Novak Djokovic overcame a sluggish start in Cincy, while Sloane Stephens advanced in the women's bracket despite a thumb injury.
Novak Djokovic completed his comeback from elbow surgery by winning Wimbledon for the fourth time. He's inching closer to one of the few titles to elude him throughout his career.
Djokovic overcame an upset stomach and a sluggish first set Wednesday, beating Adrian Mannarino 4-6, 6-2, 6-1 before heavy rain halted afternoon matches at the Western & Southern Open.
The 10th-seeded Djokovic demonstrated he's back in form by winning another Wimbledon title last month. Now he's trying to get his hard-court game ready for the U.S. Open, the latest step in his long comeback. He's been inconsistent while changing from grass to hard courts.
"I know from experience it might come very quickly," he said. "So I'm hoping for that."
First, he'd love to win a Cincinnati title and complete a personal quest. Djokovic is trying to become the first to win all nine ATP Masters 1000 trophies.
Djokovic has reached the finals at Cincinnati five times and dropped all five matches — three to Roger Federer, two to Andy Murray.
"I think it adds more to the motivation rather than pressure," Djokovic said. "I really want to win this tournament. I definitely need to play better than I have in the first couple of matches."
There was one notable upset in the men's bracket. Robin Haase beat third-seeded Alexander Zverev 5-7, 6-4, 7-5 for his first victory against a Top 10 opponent since he beat Zverev last November.
"Nowadays against Top 10, 20, maybe Top 50, you have to be a little bit lucky," Haase said.
Defending champion Grigor Dimitrov beat Mischa Zverev 7-6 (5), 7-5, extending his recent success in Cincinnati. He won his first Masters title at the Western & Southern last year without dropping a set, and he's won all four sets this year.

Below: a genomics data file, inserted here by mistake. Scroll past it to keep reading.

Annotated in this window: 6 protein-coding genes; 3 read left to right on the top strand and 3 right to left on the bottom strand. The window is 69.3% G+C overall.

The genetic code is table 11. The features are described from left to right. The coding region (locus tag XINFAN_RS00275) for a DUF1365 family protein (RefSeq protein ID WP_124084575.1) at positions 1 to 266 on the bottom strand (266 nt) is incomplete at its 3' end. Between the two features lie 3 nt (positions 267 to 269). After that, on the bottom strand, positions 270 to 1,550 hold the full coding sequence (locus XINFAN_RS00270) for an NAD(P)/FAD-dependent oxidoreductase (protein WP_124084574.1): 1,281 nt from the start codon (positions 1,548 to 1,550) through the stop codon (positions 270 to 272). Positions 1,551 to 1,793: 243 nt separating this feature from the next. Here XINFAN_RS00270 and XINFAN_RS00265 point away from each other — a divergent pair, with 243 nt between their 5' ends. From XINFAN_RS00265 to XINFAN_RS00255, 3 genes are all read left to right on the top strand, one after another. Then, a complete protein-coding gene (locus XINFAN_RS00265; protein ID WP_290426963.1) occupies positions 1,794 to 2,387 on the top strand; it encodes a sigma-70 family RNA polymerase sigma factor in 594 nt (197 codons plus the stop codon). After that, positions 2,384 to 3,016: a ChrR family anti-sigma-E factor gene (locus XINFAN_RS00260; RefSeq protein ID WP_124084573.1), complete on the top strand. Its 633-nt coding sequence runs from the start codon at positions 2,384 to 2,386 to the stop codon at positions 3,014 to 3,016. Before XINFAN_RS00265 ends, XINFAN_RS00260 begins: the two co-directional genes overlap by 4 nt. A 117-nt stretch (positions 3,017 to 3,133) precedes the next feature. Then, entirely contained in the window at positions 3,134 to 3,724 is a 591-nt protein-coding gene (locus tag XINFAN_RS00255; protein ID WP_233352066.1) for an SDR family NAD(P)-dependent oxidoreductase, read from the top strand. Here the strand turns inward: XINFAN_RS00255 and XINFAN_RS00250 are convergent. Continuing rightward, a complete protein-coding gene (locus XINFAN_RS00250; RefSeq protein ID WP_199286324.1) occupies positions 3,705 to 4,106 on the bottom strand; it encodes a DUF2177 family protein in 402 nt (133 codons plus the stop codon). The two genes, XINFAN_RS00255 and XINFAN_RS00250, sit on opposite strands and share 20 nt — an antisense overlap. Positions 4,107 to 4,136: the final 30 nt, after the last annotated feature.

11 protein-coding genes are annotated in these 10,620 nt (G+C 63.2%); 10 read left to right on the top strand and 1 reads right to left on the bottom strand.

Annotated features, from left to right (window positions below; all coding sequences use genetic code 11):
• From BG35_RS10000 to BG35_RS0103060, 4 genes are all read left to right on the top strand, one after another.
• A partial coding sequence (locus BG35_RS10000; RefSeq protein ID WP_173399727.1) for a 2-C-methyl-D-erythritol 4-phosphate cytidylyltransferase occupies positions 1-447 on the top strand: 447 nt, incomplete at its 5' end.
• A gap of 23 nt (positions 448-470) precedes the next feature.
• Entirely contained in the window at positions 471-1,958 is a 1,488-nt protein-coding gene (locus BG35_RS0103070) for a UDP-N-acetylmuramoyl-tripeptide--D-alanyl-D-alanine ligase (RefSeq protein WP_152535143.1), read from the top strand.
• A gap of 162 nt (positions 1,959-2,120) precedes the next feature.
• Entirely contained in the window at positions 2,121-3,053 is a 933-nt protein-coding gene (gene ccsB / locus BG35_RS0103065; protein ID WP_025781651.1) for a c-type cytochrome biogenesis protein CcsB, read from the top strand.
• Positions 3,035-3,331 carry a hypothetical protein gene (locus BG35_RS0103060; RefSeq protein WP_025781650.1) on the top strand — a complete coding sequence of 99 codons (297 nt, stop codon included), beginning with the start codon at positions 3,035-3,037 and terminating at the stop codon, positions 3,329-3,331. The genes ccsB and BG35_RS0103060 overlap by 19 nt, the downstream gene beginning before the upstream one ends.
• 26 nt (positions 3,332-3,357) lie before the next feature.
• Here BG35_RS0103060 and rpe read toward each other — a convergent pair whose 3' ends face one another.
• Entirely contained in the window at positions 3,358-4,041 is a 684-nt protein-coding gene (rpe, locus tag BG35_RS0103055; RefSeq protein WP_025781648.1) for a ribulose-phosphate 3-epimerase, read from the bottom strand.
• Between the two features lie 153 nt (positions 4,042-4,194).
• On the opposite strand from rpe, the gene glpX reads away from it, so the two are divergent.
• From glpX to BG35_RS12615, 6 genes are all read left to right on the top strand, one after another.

In the women's bracket, top-ranked Simona Halep led 4-6, 6-3, 4-3 on Wednesday night when more rain forced her match against qualifier Ajla Tomljanovic to be suspended overnight. The winner would then play an evening match.
Halep won her second Rogers Cup title last week, beating Sloane Stephens in the final, and had some trouble with her back on Wednesday. She grabbed it after a 105 mph serve in the second set. Halep called a medical timeout for treatment after dropping the first three games of the third set.
Halep returned and ran off four straight games against the 58th-ranked Tomljanovic before a storm moved in.
No. 2 Caroline Wozniacki retired after losing the first set to Kiki Bertens 6-4 because of an injured left knee, her second straight disappointing exit from a tournament. Wozniacki lost her opening match last week in Montreal.
Stephens — the defending U.S. Open champion — overcame a thumb injury during a 6-3, 6-2 victory over qualifier Tatjana Maria.
A trainer applied a bandage to the third-seeded Stephens' right thumb between the third and fourth games of the second set. The match was Stephens' first since losing Sunday to Halep in Montreal.
Sloane reached the semifinals last season in Cincinnati — her best finish — before heading to the U.S. Open and getting the title.
Defending tournament champion Garbine Muguruza had a third-set meltdown and lost to Lesia Tsurenko 2-6, 6-4, 6-4 after a critical double fault.
The seventh-seeded Spaniard was up 4-2 and serving in the third set when she double faulted to drop the game, a look of disbelief coming across her face after her final serve went long. Given the reprieve, Tsurenko closed it out.
Muguruza suffered a second-round loss at Wimbledon and withdrew from San Jose and Montreal with a sore right arm. She said her arm wasn't an issue as much as her lack of practice in the last couple of weeks because of the injury.
"I'm happy that I didn't feel pain," she said. "I'm going to take that positive and keep training for the U.S. Open."
AP freelance writer Mark Schmetzer contributed to this report.
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